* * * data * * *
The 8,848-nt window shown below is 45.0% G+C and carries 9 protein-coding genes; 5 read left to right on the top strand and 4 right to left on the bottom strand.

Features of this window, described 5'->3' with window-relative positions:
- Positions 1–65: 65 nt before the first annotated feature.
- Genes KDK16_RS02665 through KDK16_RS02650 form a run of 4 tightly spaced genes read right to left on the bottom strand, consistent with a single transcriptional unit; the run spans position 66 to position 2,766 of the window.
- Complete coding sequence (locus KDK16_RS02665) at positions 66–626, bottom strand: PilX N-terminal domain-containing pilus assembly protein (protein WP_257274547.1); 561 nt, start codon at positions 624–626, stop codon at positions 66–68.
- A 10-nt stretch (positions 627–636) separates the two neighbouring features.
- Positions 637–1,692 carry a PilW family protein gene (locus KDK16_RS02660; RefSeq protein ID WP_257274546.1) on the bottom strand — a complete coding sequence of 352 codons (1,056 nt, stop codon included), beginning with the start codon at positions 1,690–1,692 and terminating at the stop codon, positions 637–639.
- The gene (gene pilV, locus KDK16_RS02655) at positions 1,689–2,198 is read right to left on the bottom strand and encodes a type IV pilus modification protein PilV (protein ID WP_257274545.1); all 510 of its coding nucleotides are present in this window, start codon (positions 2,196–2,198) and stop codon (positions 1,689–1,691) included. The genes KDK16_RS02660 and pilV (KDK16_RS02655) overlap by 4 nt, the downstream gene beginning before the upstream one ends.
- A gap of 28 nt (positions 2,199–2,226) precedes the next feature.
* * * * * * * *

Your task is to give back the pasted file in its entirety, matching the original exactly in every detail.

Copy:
The 8,848-nt window shown below is 45.0% G+C and carries 9 protein-coding genes; 5 read left to right on the top strand and 4 right to left on the bottom strand.

Features of this window, described 5'->3' with window-relative positions:
- Positions 1–65: 65 nt before the first annotated feature.
- Genes KDK16_RS02665 through KDK16_RS02650 form a run of 4 tightly spaced genes read right to left on the bottom strand, consistent with a single transcriptional unit; the run spans position 66 to position 2,766 of the window.
- Complete coding sequence (locus KDK16_RS02665) at positions 66–626, bottom strand: PilX N-terminal domain-containing pilus assembly protein (protein WP_257274547.1); 561 nt, start codon at positions 624–626, stop codon at positions 66–68.
- A 10-nt stretch (positions 627–636) separates the two neighbouring features.
- Positions 637–1,692 carry a PilW family protein gene (locus KDK16_RS02660; RefSeq protein ID WP_257274546.1) on the bottom strand — a complete coding sequence of 352 codons (1,056 nt, stop codon included), beginning with the start codon at positions 1,690–1,692 and terminating at the stop codon, positions 637–639.
- The gene (gene pilV, locus KDK16_RS02655) at positions 1,689–2,198 is read right to left on the bottom strand and encodes a type IV pilus modification protein PilV (protein ID WP_257274545.1); all 510 of its coding nucleotides are present in this window, start codon (positions 2,196–2,198) and stop codon (positions 1,689–1,691) included. The genes KDK16_RS02660 and pilV (KDK16_RS02655) overlap by 4 nt, the downstream gene beginning before the upstream one ends.
- A gap of 28 nt (positions 2,199–2,226) precedes the next feature.